In the passage of the First Letter of John we just listened to, the author reminds the disciples that the first words they heard were about love, namely "love one another". Actually, they are not only the opening words of a preaching: they are the very foundation of faith. Only from their brotherly love for one another the disciples will be recognised as such, and only by loving each other men and women will find salvation. To this respect, the example of Cain is particularly eloquent. It may seem an exaggeration. Yet, whoever allows the bitter herbs of pride and ego grow in his or her heart will fall into the spiral of enmity which leads to murderous violence. This is what happened to Cain, “who was evil”, as the letter underlines. Jesus warns his disciples against this danger: “You have heard that it was said to those of ancient times, 'You shall not murder'; and 'whoever murders shall be liable to judgement'. But I say to you that if you are angry with a brother or sister, you will be liable to judgement; and if you insult a brother or sister, you will be liable to the council; and if you say 'You fool', you will be liable to the hell of fire" (Mt 5:21-22). The love of Jesus, a borderless love, is the core principle of the disciple's entire life.
Whoever does not welcome the love of Jesus ends up falling into the trap of the prince of this world. There is no middle course between love and hatred: either you choose the former, or you become slave of the latter. Only love makes us free, and saves us. It is the truth that we are demanded to live, and the Gospel that we are required to witness to this world of ours, struggling to find peace, justice and harmony. It is a Gospel which is irreconcilable with the culture of materialism which subdues the hearts and minds of people. That is why the apostle warns Christians: "do not be astonished that the world hates you". Jesus himself was the first who experienced the world's opposition. In our days, the sequence of witnesses, of those who live their faith to the point of shedding their own blood, continues its progression. We had the privilege to know a few of them personally. They tell us, according to the apostle’s word: "We know love by this, that he laid down his life for us - and we ought to lay down our lives for one another". Indeed, these new martyrs stand in front of us as those who loved “not in word or speech, but in truth and action”. Bishop Romero, archbishop of San Salvador, in his homily at the funeral of one of his priests, killed by the death squads, once said: "the Second Vatican Council requires all Christians to be martyrs, to lay down their lives for their brothers and sisters; for some of them this goes up to shedding their own blood, from all, it requires a witness of love”. A few months later he was killed. The life of martyrdom, to lay down one’s own life for the sake of the Gospel, is set before us, while this new millennium moves its first steps.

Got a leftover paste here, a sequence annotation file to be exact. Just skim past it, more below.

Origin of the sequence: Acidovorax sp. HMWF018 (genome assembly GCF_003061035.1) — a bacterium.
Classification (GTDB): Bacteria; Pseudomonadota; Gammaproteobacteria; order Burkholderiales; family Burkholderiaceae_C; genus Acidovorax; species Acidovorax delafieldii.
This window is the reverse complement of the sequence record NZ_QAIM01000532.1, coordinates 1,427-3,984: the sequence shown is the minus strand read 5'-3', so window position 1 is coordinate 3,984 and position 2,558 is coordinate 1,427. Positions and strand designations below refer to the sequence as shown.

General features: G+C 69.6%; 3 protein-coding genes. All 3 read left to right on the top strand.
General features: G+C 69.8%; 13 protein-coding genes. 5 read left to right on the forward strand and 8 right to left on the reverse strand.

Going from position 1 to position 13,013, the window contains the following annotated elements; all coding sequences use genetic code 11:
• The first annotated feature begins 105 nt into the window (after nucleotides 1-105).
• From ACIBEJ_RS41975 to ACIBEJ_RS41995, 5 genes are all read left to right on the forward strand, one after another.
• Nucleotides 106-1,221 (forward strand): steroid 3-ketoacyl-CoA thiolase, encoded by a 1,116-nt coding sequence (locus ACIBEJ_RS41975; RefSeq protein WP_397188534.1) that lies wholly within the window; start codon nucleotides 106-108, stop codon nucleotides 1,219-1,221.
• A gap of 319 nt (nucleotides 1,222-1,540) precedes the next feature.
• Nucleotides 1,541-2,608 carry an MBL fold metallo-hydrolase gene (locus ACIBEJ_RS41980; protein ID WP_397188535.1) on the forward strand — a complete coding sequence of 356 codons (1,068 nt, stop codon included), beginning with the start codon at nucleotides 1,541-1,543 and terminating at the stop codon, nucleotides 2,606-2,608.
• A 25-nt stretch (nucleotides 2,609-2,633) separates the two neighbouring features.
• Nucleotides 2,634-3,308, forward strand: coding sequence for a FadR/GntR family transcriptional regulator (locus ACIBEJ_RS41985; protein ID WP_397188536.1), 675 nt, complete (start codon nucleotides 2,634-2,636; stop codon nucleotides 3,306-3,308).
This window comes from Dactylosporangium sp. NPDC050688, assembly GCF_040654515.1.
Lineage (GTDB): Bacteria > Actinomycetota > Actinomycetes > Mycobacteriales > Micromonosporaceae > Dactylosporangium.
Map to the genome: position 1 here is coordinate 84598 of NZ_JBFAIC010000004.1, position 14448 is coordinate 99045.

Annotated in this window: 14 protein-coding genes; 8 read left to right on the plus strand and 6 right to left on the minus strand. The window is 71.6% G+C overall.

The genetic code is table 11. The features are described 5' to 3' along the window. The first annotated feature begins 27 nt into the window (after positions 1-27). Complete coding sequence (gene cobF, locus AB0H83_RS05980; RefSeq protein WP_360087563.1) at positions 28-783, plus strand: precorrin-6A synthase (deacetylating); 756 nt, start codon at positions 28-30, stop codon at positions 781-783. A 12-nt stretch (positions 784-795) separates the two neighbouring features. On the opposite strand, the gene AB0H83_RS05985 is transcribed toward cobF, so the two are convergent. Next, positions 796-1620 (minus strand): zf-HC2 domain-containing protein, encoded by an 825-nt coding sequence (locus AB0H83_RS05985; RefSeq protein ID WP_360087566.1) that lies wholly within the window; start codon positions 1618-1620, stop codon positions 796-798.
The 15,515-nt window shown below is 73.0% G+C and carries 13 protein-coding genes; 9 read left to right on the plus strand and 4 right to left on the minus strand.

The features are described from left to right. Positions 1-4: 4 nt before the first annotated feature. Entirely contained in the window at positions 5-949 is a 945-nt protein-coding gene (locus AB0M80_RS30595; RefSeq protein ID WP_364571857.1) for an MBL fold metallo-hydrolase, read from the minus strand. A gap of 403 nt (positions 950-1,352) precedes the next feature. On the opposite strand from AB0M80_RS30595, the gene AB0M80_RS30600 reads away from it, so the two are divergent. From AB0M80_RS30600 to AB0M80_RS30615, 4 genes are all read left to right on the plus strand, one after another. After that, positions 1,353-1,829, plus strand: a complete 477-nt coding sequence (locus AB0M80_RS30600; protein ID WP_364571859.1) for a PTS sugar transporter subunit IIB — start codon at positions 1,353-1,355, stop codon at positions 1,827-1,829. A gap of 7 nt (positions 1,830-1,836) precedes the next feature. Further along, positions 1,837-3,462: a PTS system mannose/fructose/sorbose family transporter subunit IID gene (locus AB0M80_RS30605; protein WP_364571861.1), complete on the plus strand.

We are listening to these words in Sarajevo, a city that in the last century has endured the tragedy of war and death. While these days come to an end, we are gathered together in prayer, we want to thank the Lord for having donated us dreams of peace. In some way, we have been encompassed in the same vision of God, which is much broader than our own. He was moved by the sadness of the human condition, to the point of sending us his Son. He donates us his look of love. Accordingly, we turn to this land and to all the lands of earth, especially those marked by violence, with the same eyes of God. His love must dwell in our heart. No matter if our heart reproaches us. What is required from us is to free, and not to hinder, love which has been poured into our hearts. This is why the apostle alerts us: "How does God’s love abide in anyone who has the world’s goods and sees a brother or sister in need and yet refuses help?” Let us free in our inner self the vision of peace we received. Let us allow the love of God to operate amongst us. We will walk on the path of love. Along this path we will meet the poor: may they always be our dearest friends, the companions of our journey. The poor guarantee us that we are on the right path, the path of God, and that we are taking part to his dream for the world: transform all peoples of the earth into the great family of the children of God.